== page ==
The boxes that you’ll be reading are not in order, but that’s nothing to worry about! If you follow the order below, everything will make sense.
This Box contains Bice’s oral history that summarizes his personal and political life.
Folder 1: The oral history in this folder is around a fifty-page interview that includes general history, Bice’s life, and how he started his career in politics. It’s great background reading, but you don’t need to read all of it. That would take a very long time! The reading is broken up into four interview sections that each have their own page numbers. So, if you skim the booklet you’ll notice that there is more than one section labeled “Transcript of Raymond Bice.” Think of each of these as the beginning of a new chapter. Go to the last chapter and read pages four through seven. Bice talks about how his speed limit bill was only a small part of his twenty-two-year tenure on the Senate. Read this to find valuable information on why Bice was passionate about his community and the laws he made.
In box four you’ll only be using folder 10. The folder is not very big but contains important information. There are three types of documents you’ll want to read.
Folder 10: First look for a white, folded spread sheet. It shows the number of automobile accidents and deaths in Wisconsin from 1941 to 1947. The sheet also provides information on driving conditions and other circumstances that contributed to accidents. Keep in mind that it was Bice’s goal to reduce the number of deaths occurring in rural areas. By the 1940s thirty-four states had already adopted new speed limit laws and most of them had fewer fatalities per capita than Wisconsin. Speed was especially problematic in rural areas because there were fewer “educated” drivers and less enforcement to patrol the area.
The next documents to find are government documents. They are not numbered or organized by date, which may make some of them a little difficult to find. The documents will usually have an official-looking seal on them and will have a fancy signature at the bottom. These are important because they suggest that Bice was not the only government official that wanted safer speed laws. These papers are important. Read them to find out who the other people and organizations were that supported Bice’s proposition.
Last, find a greyish-white paper. The title is, “A Father Writes His Son.” It is a letter written by B. McCutcheon to his son. It is in support of Bice’s law. The letter talks about how the boy’s parents don’t feel comfortable with him driving at night or speeding. It’s emotionally appealing and personal, and is a very persuasive argument for safer roads. Do you think that this letter is real? Or was it made up to serve as propaganda? Think about this as you read.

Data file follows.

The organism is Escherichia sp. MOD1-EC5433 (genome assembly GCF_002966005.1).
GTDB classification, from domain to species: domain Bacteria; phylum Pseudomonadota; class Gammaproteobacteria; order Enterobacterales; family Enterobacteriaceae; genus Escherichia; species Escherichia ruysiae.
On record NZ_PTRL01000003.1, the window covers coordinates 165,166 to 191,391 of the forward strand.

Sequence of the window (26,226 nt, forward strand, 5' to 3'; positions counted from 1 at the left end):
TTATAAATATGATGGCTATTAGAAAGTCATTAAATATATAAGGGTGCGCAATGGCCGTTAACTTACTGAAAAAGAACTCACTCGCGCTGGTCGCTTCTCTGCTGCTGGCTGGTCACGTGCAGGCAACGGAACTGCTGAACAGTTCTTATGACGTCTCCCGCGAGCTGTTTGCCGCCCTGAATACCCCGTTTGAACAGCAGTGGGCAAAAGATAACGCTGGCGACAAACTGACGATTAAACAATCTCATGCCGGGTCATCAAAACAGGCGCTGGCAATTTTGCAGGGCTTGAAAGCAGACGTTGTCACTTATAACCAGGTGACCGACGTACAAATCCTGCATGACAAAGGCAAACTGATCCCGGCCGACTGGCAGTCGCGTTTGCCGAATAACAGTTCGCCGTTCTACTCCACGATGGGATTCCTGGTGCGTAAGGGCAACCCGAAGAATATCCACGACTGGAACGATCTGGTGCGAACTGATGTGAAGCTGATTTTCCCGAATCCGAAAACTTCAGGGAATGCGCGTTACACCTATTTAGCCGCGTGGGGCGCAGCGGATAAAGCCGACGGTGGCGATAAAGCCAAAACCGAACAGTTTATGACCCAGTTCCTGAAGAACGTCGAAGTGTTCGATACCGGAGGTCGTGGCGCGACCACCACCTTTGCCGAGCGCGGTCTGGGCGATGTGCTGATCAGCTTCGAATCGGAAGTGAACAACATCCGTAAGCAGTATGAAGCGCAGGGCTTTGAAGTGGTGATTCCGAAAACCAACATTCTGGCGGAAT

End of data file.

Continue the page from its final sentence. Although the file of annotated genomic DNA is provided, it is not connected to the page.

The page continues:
Box two contains folders with Raymond Bice’s typed radio speeches. These speeches are numbered and cover a wide range of topics such as education, mental health, teachers, and the primary focus of this FFA, speed limit and highway safety!
You’ll be looking at Folders 26 and 27. One of Bice’s main goals as a politician was to educate his constituents. Bice’s most common radio subject was about highway safety, but it was closely followed by the importance of education. For example, speeches 10, 11, 12, 20, 39, and 40 all address the significance of a good education and teachers’ rights. Bice argues that education is important because it supplies the future with a reliable work force. If you’d like to read about education, these speeches will give you a good starting point. Bice’s radio shows addressed public concerns, and through them he tried to create a well-informed population that was able to understand and contribute to society.
Folder 26: This folder contains some of Raymond Bices typed W.K.B.H. radio speeches. These talks address statistics and how many people are being affected by speeding drivers. Bice often addressed the same issues in different speeches. Below are a few you’ll like. As you read notice how Bice uses factual evidence and emotional appeal to tell the public why they should be concerned with safer highway regulations.
• Speech numbers 5 and 21 deal with the speed limit.
• Speech 7 discusses the financial aspects of owning a car in the U.S.
• Speech 40 is titled “America on Wheels” and talks about how Americans have been safe with their use of cars.
• Speech 41 reviews facts about drivers’ licenses.
Folder 27: This folder contains statistical information on accidents that happened at the local and national scale. Statistics act as Bice’s main argument in advising the public on safer roads, and he uses them often. These radio talks also show how farmers and law enforcement agreed with a new speed limit bill for safety and security reasons.
• Speeches 42 and 46 contain information regarding the number of fatalities in car accidents as a result of speeding.